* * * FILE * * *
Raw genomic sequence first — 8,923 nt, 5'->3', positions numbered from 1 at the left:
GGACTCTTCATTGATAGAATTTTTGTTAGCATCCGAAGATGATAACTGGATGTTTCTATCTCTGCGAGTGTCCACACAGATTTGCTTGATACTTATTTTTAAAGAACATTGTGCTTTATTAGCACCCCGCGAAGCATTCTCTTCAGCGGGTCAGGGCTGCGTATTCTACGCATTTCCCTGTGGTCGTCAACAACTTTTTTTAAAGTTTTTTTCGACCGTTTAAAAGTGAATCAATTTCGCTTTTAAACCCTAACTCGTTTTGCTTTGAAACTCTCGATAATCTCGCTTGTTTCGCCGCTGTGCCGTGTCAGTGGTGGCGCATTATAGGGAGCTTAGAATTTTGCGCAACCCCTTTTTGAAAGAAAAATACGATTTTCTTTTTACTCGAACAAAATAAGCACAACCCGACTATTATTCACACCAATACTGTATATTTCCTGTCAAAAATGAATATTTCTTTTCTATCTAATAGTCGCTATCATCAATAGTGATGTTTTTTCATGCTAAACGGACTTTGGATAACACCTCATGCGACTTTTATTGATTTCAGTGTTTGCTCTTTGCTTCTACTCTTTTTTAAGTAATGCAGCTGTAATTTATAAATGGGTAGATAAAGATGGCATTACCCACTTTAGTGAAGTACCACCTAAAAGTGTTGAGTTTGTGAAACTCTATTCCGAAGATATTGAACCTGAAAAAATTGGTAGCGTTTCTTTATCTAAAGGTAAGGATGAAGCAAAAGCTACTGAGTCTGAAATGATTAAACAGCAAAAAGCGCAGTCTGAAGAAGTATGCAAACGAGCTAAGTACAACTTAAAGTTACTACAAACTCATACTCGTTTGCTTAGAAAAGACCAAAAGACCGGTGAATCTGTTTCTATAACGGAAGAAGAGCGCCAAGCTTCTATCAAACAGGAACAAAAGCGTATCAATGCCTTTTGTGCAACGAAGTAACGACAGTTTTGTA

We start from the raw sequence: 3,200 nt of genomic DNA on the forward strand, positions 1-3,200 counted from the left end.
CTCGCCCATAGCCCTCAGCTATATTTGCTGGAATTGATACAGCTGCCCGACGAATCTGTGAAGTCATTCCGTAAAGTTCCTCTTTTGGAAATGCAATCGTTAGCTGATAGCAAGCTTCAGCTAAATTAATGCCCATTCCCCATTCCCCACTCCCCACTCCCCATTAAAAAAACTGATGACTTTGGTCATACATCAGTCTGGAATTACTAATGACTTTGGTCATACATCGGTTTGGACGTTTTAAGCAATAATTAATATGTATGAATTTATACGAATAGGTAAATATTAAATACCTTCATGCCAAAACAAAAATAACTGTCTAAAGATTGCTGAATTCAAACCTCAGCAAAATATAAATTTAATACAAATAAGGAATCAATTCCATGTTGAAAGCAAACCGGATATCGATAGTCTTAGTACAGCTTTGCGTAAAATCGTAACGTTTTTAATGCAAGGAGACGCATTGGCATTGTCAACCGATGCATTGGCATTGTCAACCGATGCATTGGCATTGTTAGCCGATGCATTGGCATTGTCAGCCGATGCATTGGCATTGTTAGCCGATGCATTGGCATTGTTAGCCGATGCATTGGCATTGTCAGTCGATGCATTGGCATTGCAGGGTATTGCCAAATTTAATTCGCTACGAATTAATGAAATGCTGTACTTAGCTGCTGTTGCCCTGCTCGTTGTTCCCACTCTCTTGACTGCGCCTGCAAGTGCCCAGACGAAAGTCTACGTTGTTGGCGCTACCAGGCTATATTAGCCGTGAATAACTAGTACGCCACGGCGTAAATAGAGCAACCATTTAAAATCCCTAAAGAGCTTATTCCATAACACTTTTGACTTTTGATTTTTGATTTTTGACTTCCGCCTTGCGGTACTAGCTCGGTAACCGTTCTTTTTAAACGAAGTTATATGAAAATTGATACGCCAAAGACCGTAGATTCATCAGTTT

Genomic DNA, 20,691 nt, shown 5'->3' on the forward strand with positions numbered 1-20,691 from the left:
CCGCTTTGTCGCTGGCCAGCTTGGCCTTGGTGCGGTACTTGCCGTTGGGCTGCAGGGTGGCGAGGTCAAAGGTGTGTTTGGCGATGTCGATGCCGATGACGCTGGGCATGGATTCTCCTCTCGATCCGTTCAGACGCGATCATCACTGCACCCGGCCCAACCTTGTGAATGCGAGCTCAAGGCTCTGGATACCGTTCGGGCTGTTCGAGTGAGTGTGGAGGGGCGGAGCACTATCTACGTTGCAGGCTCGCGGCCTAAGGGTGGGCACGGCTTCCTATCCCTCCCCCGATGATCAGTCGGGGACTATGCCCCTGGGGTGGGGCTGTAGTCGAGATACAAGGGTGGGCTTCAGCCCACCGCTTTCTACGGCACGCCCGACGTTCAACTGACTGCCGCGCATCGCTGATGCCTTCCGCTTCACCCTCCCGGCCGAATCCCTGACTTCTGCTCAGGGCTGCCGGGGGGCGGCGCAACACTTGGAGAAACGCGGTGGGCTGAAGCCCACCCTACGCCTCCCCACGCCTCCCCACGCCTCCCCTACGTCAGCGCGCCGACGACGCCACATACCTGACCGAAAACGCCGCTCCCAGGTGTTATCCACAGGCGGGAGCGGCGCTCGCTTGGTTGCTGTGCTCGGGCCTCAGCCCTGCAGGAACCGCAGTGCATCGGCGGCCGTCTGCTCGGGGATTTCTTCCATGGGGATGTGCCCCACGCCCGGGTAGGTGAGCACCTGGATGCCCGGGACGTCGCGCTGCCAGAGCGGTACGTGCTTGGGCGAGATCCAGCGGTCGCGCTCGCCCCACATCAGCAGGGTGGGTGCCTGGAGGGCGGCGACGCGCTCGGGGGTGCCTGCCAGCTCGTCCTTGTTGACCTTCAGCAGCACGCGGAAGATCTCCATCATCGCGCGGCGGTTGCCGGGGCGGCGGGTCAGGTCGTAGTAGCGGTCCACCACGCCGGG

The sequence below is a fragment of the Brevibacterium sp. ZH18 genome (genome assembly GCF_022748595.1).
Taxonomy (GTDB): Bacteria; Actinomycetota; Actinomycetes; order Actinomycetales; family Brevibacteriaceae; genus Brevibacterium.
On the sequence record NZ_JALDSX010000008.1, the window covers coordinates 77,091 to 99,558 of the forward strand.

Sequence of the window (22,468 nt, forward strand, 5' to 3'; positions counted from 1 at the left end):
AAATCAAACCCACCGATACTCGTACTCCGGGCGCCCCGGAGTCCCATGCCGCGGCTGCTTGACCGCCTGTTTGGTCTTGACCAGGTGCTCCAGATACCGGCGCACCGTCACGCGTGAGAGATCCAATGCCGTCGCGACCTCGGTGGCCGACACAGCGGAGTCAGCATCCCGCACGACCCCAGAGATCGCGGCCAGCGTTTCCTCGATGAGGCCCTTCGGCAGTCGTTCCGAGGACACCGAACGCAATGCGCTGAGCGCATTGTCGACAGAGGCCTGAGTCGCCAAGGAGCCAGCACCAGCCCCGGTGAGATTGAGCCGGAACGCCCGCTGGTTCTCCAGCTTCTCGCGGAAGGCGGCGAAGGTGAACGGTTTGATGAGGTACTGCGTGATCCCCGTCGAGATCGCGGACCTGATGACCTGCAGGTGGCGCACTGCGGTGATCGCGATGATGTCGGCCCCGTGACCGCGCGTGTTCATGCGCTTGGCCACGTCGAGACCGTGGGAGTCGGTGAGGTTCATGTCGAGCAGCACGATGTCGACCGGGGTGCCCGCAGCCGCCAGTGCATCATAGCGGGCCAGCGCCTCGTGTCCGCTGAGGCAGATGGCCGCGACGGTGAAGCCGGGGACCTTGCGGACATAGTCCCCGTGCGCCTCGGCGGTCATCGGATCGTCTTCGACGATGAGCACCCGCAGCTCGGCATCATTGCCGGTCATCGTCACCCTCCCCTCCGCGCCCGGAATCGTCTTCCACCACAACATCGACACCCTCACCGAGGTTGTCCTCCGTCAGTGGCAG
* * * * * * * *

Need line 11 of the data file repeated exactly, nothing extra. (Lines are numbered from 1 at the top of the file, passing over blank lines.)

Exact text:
AAATCAAACCCACCGATACTCGTACTCCGGGCGCCCCGGAGTCCCATGCCGCGGCTGCTTGACCGCCTGTTTGGTCTTGACCAGGTGCTCCAGATACCGGCGCACCGTCACGCGTGAGAGATCCAATGCCGTCGCGACCTCGGTGGCCGACACAGCGGAGTCAGCATCCCGCACGACCCCAGAGATCGCGGCCAGCGTTTCCTCGATGAGGCCCTTCGGCAGTCGTTCCGAGGACACCGAACGCAATGCGCTGAGCGCATTGTCGACAGAGGCCTGAGTCGCCAAGGAGCCAGCACCAGCCCCGGTGAGATTGAGCCGGAACGCCCGCTGGTTCTCCAGCTTCTCGCGGAAGGCGGCGAAGGTGAACGGTTTGATGAGGTACTGCGTGATCCCCGTCGAGATCGCGGACCTGATGACCTGCAGGTGGCGCACTGCGGTGATCGCGATGATGTCGGCCCCGTGACCGCGCGTGTTCATGCGCTTGGCCACGTCGAGACCGTGGGAGTCGGTGAGGTTCATGTCGAGCAGCACGATGTCGACCGGGGTGCCCGCAGCCGCCAGTGCATCATAGCGGGCCAGCGCCTCGTGTCCGCTGAGGCAGATGGCCGCGACGGTGAAGCCGGGGACCTTGCGGACATAGTCCCCGTGCGCCTCGGCGGTCATCGGATCGTCTTCGACGATGAGCACCCGCAGCTCGGCATCATTGCCGGTCATCGTCACCCTCCCCTCCGCGCCCGGAATCGTCTTCCACCACAACATCGACACCCTCACCGAGGTTGTCCTCCGTCAGTGGCAG